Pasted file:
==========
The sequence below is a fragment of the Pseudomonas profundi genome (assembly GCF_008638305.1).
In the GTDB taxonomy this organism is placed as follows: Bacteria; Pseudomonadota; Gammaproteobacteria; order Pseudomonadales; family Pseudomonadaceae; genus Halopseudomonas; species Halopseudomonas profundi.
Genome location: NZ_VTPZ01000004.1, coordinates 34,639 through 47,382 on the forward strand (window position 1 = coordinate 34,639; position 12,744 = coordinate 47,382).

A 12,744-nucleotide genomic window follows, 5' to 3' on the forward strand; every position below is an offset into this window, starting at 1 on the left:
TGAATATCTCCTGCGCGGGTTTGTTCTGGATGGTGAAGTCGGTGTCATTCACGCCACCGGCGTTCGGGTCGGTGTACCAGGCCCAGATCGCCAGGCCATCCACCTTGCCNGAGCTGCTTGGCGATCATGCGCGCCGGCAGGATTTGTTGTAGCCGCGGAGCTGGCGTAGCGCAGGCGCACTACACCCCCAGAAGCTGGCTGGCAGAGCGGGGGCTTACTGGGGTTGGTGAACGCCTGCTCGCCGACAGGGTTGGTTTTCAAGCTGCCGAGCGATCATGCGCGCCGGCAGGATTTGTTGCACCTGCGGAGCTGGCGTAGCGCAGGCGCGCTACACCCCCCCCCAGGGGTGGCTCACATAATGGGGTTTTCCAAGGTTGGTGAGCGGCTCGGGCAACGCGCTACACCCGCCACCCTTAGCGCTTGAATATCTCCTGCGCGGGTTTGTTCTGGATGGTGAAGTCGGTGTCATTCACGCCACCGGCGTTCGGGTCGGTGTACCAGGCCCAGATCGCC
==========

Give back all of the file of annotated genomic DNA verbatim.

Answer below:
The sequence below is a fragment of the Pseudomonas profundi genome (assembly GCF_008638305.1).
In the GTDB taxonomy this organism is placed as follows: Bacteria; Pseudomonadota; Gammaproteobacteria; order Pseudomonadales; family Pseudomonadaceae; genus Halopseudomonas; species Halopseudomonas profundi.
Genome location: NZ_VTPZ01000004.1, coordinates 34,639 through 47,382 on the forward strand (window position 1 = coordinate 34,639; position 12,744 = coordinate 47,382).

A 12,744-nucleotide genomic window follows, 5' to 3' on the forward strand; every position below is an offset into this window, starting at 1 on the left:
TGAATATCTCCTGCGCGGGTTTGTTCTGGATGGTGAAGTCGGTGTCATTCACGCCACCGGCGTTCGGGTCGGTGTACCAGGCCCAGATCGCCAGGCCATCCACCTTGCCNGAGCTGCTTGGCGATCATGCGCGCCGGCAGGATTTGTTGTAGCCGCGGAGCTGGCGTAGCGCAGGCGCACTACACCCCCAGAAGCTGGCTGGCAGAGCGGGGGCTTACTGGGGTTGGTGAACGCCTGCTCGCCGACAGGGTTGGTTTTCAAGCTGCCGAGCGATCATGCGCGCCGGCAGGATTTGTTGCACCTGCGGAGCTGGCGTAGCGCAGGCGCGCTACACCCCCCCCCAGGGGTGGCTCACATAATGGGGTTTTCCAAGGTTGGTGAGCGGCTCGGGCAACGCGCTACACCCGCCACCCTTAGCGCTTGAATATCTCCTGCGCGGGTTTGTTCTGGATGGTGAAGTCGGTGTCATTCACGCCACCGGCGTTCGGGTCGGTGTACCAGGCCCAGATCGCC